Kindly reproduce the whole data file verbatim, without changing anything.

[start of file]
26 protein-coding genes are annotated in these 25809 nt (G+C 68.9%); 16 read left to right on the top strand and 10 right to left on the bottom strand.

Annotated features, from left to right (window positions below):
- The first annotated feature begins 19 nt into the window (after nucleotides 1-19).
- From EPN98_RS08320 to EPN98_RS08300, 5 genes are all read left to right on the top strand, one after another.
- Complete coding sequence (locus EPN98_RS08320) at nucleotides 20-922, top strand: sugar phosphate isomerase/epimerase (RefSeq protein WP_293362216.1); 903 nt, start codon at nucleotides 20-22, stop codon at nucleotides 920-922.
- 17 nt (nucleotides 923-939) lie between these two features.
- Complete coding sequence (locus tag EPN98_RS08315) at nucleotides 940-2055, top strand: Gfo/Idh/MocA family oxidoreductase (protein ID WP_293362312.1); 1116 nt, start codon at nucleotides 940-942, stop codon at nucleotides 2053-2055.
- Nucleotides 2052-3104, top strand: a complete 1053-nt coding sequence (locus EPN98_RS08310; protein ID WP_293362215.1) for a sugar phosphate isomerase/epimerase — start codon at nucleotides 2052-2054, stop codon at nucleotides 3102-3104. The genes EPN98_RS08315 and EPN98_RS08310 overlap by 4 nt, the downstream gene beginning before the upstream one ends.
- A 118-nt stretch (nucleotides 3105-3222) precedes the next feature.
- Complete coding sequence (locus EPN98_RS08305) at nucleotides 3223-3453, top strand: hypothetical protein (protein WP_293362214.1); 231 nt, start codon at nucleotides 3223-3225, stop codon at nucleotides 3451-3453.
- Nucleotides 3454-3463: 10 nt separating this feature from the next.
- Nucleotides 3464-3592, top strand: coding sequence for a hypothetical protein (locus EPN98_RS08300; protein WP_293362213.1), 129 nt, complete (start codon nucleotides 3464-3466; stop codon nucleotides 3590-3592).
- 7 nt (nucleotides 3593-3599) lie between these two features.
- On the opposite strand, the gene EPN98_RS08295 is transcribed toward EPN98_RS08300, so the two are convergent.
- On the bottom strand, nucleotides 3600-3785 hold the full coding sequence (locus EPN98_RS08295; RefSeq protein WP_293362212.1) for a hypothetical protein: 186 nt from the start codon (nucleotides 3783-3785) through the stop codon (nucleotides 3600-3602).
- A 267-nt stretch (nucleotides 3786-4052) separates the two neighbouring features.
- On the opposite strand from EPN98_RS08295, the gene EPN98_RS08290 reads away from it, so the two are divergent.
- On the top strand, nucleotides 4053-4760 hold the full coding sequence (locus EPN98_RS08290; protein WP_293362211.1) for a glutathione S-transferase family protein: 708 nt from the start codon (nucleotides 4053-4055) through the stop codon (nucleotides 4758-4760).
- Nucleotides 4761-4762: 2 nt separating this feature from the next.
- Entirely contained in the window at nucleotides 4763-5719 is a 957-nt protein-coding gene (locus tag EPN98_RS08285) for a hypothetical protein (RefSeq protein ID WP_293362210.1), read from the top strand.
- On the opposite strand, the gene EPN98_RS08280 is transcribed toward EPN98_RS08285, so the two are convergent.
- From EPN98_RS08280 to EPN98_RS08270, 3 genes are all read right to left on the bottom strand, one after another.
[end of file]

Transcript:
26 protein-coding genes are annotated in these 25809 nt (G+C 68.9%); 16 read left to right on the top strand and 10 right to left on the bottom strand.

Annotated features, from left to right (window positions below):
- The first annotated feature begins 19 nt into the window (after nucleotides 1-19).
- From EPN98_RS08320 to EPN98_RS08300, 5 genes are all read left to right on the top strand, one after another.
- Complete coding sequence (locus EPN98_RS08320) at nucleotides 20-922, top strand: sugar phosphate isomerase/epimerase (RefSeq protein WP_293362216.1); 903 nt, start codon at nucleotides 20-22, stop codon at nucleotides 920-922.
- 17 nt (nucleotides 923-939) lie between these two features.
- Complete coding sequence (locus tag EPN98_RS08315) at nucleotides 940-2055, top strand: Gfo/Idh/MocA family oxidoreductase (protein ID WP_293362312.1); 1116 nt, start codon at nucleotides 940-942, stop codon at nucleotides 2053-2055.
- Nucleotides 2052-3104, top strand: a complete 1053-nt coding sequence (locus EPN98_RS08310; protein ID WP_293362215.1) for a sugar phosphate isomerase/epimerase — start codon at nucleotides 2052-2054, stop codon at nucleotides 3102-3104. The genes EPN98_RS08315 and EPN98_RS08310 overlap by 4 nt, the downstream gene beginning before the upstream one ends.
- A 118-nt stretch (nucleotides 3105-3222) precedes the next feature.
- Complete coding sequence (locus EPN98_RS08305) at nucleotides 3223-3453, top strand: hypothetical protein (protein WP_293362214.1); 231 nt, start codon at nucleotides 3223-3225, stop codon at nucleotides 3451-3453.
- Nucleotides 3454-3463: 10 nt separating this feature from the next.
- Nucleotides 3464-3592, top strand: coding sequence for a hypothetical protein (locus EPN98_RS08300; protein WP_293362213.1), 129 nt, complete (start codon nucleotides 3464-3466; stop codon nucleotides 3590-3592).
- 7 nt (nucleotides 3593-3599) lie between these two features.
- On the opposite strand, the gene EPN98_RS08295 is transcribed toward EPN98_RS08300, so the two are convergent.
- On the bottom strand, nucleotides 3600-3785 hold the full coding sequence (locus EPN98_RS08295; RefSeq protein WP_293362212.1) for a hypothetical protein: 186 nt from the start codon (nucleotides 3783-3785) through the stop codon (nucleotides 3600-3602).
- A 267-nt stretch (nucleotides 3786-4052) separates the two neighbouring features.
- On the opposite strand from EPN98_RS08295, the gene EPN98_RS08290 reads away from it, so the two are divergent.
- On the top strand, nucleotides 4053-4760 hold the full coding sequence (locus EPN98_RS08290; protein WP_293362211.1) for a glutathione S-transferase family protein: 708 nt from the start codon (nucleotides 4053-4055) through the stop codon (nucleotides 4758-4760).
- Nucleotides 4761-4762: 2 nt separating this feature from the next.
- Entirely contained in the window at nucleotides 4763-5719 is a 957-nt protein-coding gene (locus tag EPN98_RS08285) for a hypothetical protein (RefSeq protein ID WP_293362210.1), read from the top strand.
- On the opposite strand, the gene EPN98_RS08280 is transcribed toward EPN98_RS08285, so the two are convergent.
- From EPN98_RS08280 to EPN98_RS08270, 3 genes are all read right to left on the bottom strand, one after another.